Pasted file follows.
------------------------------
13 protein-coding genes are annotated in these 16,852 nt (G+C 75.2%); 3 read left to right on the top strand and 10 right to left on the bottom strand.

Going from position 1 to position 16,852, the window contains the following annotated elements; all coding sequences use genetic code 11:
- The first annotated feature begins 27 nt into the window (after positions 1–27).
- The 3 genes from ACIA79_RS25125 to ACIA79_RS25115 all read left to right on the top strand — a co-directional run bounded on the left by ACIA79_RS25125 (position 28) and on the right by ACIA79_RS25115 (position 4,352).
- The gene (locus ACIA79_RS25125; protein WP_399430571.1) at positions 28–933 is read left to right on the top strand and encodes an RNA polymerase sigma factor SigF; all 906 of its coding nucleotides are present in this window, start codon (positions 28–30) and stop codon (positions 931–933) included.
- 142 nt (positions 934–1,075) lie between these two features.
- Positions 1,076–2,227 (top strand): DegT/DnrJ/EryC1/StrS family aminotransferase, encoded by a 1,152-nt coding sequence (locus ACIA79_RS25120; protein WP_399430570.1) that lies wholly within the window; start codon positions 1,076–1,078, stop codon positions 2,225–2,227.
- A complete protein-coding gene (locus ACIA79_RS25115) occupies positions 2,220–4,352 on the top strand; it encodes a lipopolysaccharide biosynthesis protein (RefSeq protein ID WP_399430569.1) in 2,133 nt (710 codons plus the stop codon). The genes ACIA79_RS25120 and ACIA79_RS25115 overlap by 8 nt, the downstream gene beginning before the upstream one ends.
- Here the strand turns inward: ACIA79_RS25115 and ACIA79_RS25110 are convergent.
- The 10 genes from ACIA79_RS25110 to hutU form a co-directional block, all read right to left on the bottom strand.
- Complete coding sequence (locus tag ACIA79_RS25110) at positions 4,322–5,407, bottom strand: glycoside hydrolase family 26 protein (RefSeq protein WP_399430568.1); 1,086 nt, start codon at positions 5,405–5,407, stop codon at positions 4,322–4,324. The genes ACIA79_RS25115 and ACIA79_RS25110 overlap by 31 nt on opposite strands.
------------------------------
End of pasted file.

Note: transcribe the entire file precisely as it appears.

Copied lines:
13 protein-coding genes are annotated in these 16,852 nt (G+C 75.2%); 3 read left to right on the top strand and 10 right to left on the bottom strand.

Going from position 1 to position 16,852, the window contains the following annotated elements; all coding sequences use genetic code 11:
- The first annotated feature begins 27 nt into the window (after positions 1–27).
- The 3 genes from ACIA79_RS25125 to ACIA79_RS25115 all read left to right on the top strand — a co-directional run bounded on the left by ACIA79_RS25125 (position 28) and on the right by ACIA79_RS25115 (position 4,352).
- The gene (locus ACIA79_RS25125; protein WP_399430571.1) at positions 28–933 is read left to right on the top strand and encodes an RNA polymerase sigma factor SigF; all 906 of its coding nucleotides are present in this window, start codon (positions 28–30) and stop codon (positions 931–933) included.
- 142 nt (positions 934–1,075) lie between these two features.
- Positions 1,076–2,227 (top strand): DegT/DnrJ/EryC1/StrS family aminotransferase, encoded by a 1,152-nt coding sequence (locus ACIA79_RS25120; protein WP_399430570.1) that lies wholly within the window; start codon positions 1,076–1,078, stop codon positions 2,225–2,227.
- A complete protein-coding gene (locus ACIA79_RS25115) occupies positions 2,220–4,352 on the top strand; it encodes a lipopolysaccharide biosynthesis protein (RefSeq protein ID WP_399430569.1) in 2,133 nt (710 codons plus the stop codon). The genes ACIA79_RS25120 and ACIA79_RS25115 overlap by 8 nt, the downstream gene beginning before the upstream one ends.
- Here the strand turns inward: ACIA79_RS25115 and ACIA79_RS25110 are convergent.
- The 10 genes from ACIA79_RS25110 to hutU form a co-directional block, all read right to left on the bottom strand.
- Complete coding sequence (locus tag ACIA79_RS25110) at positions 4,322–5,407, bottom strand: glycoside hydrolase family 26 protein (RefSeq protein WP_399430568.1); 1,086 nt, start codon at positions 5,405–5,407, stop codon at positions 4,322–4,324. The genes ACIA79_RS25115 and ACIA79_RS25110 overlap by 31 nt on opposite strands.